I am honoured to assume the role of High Sheriff of the Isle of Wight for 2017/18, following my Declaration ceremony at Osborne House on 10th April. A role like this is never about one person and my thanks go to the many people who have provided help and guidance so far – and for the help I will receive as my year progresses. Robin Courage has completed a very successful year and I hope to build on that success. The charm and enthusiasm with which he approached his responsibilities have undoubtedly helped to raise the profile of the Office and the vital role it can play in the community. Isle of Wight Day in particular, which is growing from strength to strength, has helped not only to do this but has also helped to engender that feeling of inclusivity. Strength comes from togetherness.

My Objectives

The role of High Sheriff is essentially the sharp end of a conduit to helping people and the High Sheriffs’ Trust, its main vehicle for charity fundraising, is arguably more important today than ever. I intend to raise the Trust’s profile as much as possible so that more people, and businesses, might be encouraged to donate and importantly so that charities and community groups know the facility is there. But it’s not all about fundraising and giving: if you’re going to make a difference in society it involves education. In my capacity as a Financial Adviser I have been developing a financial education presentation that members of the team at Rouse Limited will be taking to Island schools to present to sixth formers during my year in office and beyond.

The Old School Project

The charity that I would like to bring to the Island during my year is called the Old School Project. Some of you may have heard of it already as it was featured in a BBC 2 programme last year, fronted by the Hairy Bikers. The programme showed the project being piloted by the Oxford Academy school. Its aim is to pair young with old and offers them time together in a safe environment to get to know each other and to learn from and support each other. The Old School Project recognises that some issues cross age boundaries and its intention is to look at benefits for both sides. Our communities are becoming fractured and the Old School Project has at its heart an old African saying: it takes a whole village to raise a child. This project is about community cohesion.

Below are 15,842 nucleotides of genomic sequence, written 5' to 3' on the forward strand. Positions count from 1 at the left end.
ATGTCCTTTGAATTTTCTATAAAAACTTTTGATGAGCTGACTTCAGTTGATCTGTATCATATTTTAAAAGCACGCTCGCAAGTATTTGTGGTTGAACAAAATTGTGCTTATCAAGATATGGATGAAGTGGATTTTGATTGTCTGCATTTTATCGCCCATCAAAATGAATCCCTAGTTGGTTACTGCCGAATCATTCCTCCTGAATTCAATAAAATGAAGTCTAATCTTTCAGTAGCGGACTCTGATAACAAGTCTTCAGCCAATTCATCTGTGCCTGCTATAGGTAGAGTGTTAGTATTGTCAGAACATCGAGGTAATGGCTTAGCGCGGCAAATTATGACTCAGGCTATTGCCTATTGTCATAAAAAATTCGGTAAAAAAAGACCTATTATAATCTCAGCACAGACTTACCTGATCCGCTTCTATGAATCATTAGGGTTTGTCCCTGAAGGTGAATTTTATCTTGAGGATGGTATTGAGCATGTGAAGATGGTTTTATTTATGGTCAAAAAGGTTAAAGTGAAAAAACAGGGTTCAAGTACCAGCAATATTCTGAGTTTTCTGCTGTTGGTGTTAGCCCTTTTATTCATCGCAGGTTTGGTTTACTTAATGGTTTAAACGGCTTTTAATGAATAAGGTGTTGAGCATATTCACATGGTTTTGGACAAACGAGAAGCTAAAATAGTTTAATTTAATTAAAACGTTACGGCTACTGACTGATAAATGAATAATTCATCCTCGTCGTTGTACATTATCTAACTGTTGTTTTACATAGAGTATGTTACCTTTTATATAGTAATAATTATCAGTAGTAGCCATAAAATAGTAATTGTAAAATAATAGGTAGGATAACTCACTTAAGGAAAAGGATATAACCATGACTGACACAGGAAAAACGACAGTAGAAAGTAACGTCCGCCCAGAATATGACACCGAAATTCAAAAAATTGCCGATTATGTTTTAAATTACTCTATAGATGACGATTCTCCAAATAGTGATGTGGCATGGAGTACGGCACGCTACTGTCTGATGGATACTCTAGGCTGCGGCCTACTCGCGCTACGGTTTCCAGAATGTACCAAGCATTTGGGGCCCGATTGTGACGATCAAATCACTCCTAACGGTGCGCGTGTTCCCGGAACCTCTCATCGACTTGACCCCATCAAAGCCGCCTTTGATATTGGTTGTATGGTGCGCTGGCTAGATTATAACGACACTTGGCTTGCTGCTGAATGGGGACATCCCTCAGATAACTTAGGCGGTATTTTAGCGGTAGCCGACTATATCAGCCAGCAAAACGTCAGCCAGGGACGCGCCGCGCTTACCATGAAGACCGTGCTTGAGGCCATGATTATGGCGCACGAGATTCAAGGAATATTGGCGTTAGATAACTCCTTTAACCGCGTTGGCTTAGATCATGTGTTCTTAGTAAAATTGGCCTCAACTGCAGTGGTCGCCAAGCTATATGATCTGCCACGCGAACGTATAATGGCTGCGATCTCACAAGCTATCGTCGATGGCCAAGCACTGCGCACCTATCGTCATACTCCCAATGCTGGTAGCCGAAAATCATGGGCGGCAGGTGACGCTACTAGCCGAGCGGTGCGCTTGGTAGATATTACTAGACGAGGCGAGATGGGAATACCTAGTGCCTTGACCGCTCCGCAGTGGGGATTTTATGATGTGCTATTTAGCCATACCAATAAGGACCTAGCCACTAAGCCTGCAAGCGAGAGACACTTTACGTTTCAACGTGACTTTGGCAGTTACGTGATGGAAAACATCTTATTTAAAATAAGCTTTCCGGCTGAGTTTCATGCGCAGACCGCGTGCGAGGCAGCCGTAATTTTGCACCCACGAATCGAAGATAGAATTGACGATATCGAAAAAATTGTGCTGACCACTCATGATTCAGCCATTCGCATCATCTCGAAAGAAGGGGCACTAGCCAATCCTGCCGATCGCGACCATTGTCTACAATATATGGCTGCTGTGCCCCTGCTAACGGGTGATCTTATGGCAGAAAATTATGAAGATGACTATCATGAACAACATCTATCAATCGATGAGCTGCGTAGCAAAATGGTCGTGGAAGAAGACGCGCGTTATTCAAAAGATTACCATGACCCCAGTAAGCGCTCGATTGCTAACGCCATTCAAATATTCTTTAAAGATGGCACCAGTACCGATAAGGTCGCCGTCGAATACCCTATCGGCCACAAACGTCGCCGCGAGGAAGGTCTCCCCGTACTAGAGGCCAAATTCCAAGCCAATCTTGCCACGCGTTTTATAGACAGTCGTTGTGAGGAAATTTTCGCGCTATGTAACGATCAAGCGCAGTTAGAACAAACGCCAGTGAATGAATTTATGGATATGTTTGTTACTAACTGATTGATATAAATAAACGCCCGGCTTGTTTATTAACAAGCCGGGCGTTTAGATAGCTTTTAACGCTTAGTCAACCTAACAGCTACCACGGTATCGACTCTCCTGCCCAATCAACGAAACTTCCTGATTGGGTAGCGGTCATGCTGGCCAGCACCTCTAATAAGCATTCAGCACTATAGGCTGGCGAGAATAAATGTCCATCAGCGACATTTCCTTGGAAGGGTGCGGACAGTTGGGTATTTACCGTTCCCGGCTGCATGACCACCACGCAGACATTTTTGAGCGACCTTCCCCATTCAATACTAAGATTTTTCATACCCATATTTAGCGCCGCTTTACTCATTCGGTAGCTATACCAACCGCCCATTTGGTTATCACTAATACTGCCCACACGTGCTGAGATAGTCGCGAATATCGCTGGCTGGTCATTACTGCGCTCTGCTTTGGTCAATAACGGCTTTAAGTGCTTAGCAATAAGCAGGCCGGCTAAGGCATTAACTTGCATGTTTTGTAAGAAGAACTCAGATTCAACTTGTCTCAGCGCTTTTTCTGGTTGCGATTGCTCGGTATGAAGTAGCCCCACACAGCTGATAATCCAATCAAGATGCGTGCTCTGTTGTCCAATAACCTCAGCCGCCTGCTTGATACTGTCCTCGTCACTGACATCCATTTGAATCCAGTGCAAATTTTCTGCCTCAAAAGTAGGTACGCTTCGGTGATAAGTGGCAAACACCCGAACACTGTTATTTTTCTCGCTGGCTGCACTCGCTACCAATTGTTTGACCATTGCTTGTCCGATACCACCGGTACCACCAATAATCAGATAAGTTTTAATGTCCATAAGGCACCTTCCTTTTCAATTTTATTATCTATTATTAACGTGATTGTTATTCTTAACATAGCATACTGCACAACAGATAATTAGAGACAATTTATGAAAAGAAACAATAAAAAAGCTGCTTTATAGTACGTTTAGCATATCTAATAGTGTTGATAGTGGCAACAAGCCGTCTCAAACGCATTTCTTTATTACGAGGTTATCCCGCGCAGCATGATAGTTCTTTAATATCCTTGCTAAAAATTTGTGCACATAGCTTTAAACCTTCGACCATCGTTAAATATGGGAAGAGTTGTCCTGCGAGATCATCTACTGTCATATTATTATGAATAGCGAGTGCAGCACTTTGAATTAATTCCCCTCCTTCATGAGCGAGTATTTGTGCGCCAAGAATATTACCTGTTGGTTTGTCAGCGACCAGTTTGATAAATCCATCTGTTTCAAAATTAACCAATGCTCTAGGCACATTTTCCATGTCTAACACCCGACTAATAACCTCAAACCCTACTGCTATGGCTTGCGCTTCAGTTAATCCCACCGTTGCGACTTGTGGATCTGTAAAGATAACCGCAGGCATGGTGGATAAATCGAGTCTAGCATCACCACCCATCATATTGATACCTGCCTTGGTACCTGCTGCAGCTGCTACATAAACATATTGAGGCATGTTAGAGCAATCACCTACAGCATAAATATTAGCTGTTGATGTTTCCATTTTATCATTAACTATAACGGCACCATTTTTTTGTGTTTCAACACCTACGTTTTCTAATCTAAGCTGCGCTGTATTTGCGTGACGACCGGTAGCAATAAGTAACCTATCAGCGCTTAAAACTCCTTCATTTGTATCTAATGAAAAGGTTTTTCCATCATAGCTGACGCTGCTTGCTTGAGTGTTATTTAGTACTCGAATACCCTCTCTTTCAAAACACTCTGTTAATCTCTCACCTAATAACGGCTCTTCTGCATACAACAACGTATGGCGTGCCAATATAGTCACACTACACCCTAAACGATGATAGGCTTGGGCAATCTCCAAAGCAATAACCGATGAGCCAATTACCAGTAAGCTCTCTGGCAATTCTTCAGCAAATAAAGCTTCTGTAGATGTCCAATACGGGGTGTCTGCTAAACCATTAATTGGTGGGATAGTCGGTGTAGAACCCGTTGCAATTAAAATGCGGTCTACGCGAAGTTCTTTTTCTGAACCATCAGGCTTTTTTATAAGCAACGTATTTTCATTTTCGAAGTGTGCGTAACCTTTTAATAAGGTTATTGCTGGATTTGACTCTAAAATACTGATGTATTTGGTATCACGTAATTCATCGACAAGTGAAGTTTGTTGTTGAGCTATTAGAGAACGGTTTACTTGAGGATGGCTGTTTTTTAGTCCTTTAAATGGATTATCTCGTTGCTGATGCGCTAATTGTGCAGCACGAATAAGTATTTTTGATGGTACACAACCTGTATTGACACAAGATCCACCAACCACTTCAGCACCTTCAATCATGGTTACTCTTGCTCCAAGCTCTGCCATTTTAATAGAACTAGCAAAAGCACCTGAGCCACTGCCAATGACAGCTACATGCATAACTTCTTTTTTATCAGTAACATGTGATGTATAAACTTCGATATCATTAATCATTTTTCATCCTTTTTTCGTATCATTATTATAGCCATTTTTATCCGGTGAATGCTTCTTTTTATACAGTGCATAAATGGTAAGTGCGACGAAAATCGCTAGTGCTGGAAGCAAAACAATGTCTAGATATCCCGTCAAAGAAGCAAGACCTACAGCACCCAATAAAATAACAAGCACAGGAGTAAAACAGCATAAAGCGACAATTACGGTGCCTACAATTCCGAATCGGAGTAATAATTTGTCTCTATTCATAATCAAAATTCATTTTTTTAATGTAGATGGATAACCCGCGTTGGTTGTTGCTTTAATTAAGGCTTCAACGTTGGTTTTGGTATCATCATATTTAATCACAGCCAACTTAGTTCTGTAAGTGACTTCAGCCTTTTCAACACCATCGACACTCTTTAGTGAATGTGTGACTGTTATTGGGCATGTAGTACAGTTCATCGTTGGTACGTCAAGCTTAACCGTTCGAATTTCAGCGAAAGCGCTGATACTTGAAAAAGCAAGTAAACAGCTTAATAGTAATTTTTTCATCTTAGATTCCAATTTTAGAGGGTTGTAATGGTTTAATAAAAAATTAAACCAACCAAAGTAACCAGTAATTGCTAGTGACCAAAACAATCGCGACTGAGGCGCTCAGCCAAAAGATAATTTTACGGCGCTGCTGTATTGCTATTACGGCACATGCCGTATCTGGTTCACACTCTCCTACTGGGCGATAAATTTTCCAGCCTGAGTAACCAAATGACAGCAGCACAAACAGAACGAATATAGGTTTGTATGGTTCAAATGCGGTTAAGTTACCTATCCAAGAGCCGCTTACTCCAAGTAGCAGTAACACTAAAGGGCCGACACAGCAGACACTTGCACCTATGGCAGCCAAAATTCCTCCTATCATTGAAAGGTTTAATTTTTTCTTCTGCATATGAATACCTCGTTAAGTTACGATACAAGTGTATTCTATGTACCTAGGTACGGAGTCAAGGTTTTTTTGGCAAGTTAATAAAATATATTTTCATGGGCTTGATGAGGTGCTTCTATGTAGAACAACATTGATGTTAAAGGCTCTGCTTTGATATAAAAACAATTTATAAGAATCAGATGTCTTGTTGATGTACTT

For more information on Old School go to www.theoxfordacademy.org.uk/Old-School

A bit about me

I was born and brought up on the Island and am the youngest of six children. I live in Cowes with my wife, Lia, and have five grown up children – and two dogs. My day job is as a Chartered Financial Planner and it’s been said I took the scenic route in my career: I started out as a motorbike dispatch rider in London, followed by a stint in the wine trade before opening and running Benedict’s Fine Wines and Delicatessen with my Dad, Malcolm Rouse. Then, 25 years ago I started Rouse Limited and found a career I loved – helping people with their finances. I also love motorbikes and can occasionally be spotted enjoying a ride out with my sons through our glorious Island countryside, or on the mainland when I visit clients and family. I hope to help our Island community as much as possible and to meet as many of you as I can through my year. This website, along with Facebook and Twitter, will be updated with my activities. I’ll be attending many events so do come and say hello if you see me – I am a highly visible 6 foot 7ins!